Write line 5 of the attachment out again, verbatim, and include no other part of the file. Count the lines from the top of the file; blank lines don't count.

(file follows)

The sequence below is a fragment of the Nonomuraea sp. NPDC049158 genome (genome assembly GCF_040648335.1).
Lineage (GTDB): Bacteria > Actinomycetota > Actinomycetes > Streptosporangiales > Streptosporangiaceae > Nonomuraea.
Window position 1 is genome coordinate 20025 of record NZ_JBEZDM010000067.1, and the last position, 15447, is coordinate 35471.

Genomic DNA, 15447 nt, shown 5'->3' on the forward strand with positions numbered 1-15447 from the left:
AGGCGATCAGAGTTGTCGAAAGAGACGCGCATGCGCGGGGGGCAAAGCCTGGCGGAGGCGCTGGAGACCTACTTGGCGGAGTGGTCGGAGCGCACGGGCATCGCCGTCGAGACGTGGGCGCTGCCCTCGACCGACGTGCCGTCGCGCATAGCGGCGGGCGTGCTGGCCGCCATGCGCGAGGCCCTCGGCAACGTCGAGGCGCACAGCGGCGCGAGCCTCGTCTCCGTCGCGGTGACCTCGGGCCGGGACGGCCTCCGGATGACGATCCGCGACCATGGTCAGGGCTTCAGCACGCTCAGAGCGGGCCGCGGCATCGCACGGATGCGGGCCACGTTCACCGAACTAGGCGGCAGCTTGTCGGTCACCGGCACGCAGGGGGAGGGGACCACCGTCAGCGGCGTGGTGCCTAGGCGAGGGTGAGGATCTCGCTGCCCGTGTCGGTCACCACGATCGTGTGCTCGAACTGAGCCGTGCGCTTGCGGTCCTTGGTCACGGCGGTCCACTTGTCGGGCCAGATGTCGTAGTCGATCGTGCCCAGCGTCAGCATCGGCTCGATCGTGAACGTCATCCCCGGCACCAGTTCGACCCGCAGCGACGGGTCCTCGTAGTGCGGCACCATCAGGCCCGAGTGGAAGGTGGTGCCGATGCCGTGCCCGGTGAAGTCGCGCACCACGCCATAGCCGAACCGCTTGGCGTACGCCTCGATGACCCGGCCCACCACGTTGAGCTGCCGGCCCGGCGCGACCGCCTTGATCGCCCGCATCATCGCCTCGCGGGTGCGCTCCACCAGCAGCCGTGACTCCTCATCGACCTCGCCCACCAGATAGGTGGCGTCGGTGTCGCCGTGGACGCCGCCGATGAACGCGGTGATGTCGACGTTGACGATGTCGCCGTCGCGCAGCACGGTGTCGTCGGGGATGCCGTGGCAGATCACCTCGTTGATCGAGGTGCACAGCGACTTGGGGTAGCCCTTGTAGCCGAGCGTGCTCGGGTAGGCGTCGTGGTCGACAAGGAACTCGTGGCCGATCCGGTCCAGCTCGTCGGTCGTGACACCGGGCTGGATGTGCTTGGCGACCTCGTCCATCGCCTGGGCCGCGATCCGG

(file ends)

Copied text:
AGGCGATCAGAGTTGTCGAAAGAGACGCGCATGCGCGGGGGGCAAAGCCTGGCGGAGGCGCTGGAGACCTACTTGGCGGAGTGGTCGGAGCGCACGGGCATCGCCGTCGAGACGTGGGCGCTGCCCTCGACCGACGTGCCGTCGCGCATAGCGGCGGGCGTGCTGGCCGCCATGCGCGAGGCCCTCGGCAACGTCGAGGCGCACAGCGGCGCGAGCCTCGTCTCCGTCGCGGTGACCTCGGGCCGGGACGGCCTCCGGATGACGATCCGCGACCATGGTCAGGGCTTCAGCACGCTCAGAGCGGGCCGCGGCATCGCACGGATGCGGGCCACGTTCACCGAACTAGGCGGCAGCTTGTCGGTCACCGGCACGCAGGGGGAGGGGACCACCGTCAGCGGCGTGGTGCCTAGGCGAGGGTGAGGATCTCGCTGCCCGTGTCGGTCACCACGATCGTGTGCTCGAACTGAGCCGTGCGCTTGCGGTCCTTGGTCACGGCGGTCCACTTGTCGGGCCAGATGTCGTAGTCGATCGTGCCCAGCGTCAGCATCGGCTCGATCGTGAACGTCATCCCCGGCACCAGTTCGACCCGCAGCGACGGGTCCTCGTAGTGCGGCACCATCAGGCCCGAGTGGAAGGTGGTGCCGATGCCGTGCCCGGTGAAGTCGCGCACCACGCCATAGCCGAACCGCTTGGCGTACGCCTCGATGACCCGGCCCACCACGTTGAGCTGCCGGCCCGGCGCGACCGCCTTGATCGCCCGCATCATCGCCTCGCGGGTGCGCTCCACCAGCAGCCGTGACTCCTCATCGACCTCGCCCACCAGATAGGTGGCGTCGGTGTCGCCGTGGACGCCGCCGATGAACGCGGTGATGTCGACGTTGACGATGTCGCCGTCGCGCAGCACGGTGTCGTCGGGGATGCCGTGGCAGATCACCTCGTTGATCGAGGTGCACAGCGACTTGGGGTAGCCCTTGTAGCCGAGCGTGCTCGGGTAGGCGTCGTGGTCGACAAGGAACTCGTGGCCGATCCGGTCCAGCTCGTCGGTCGTGACACCGGGCTGGATGTGCTTGGCGACCTCGTCCATCGCCTGGGCCGCGATCCGG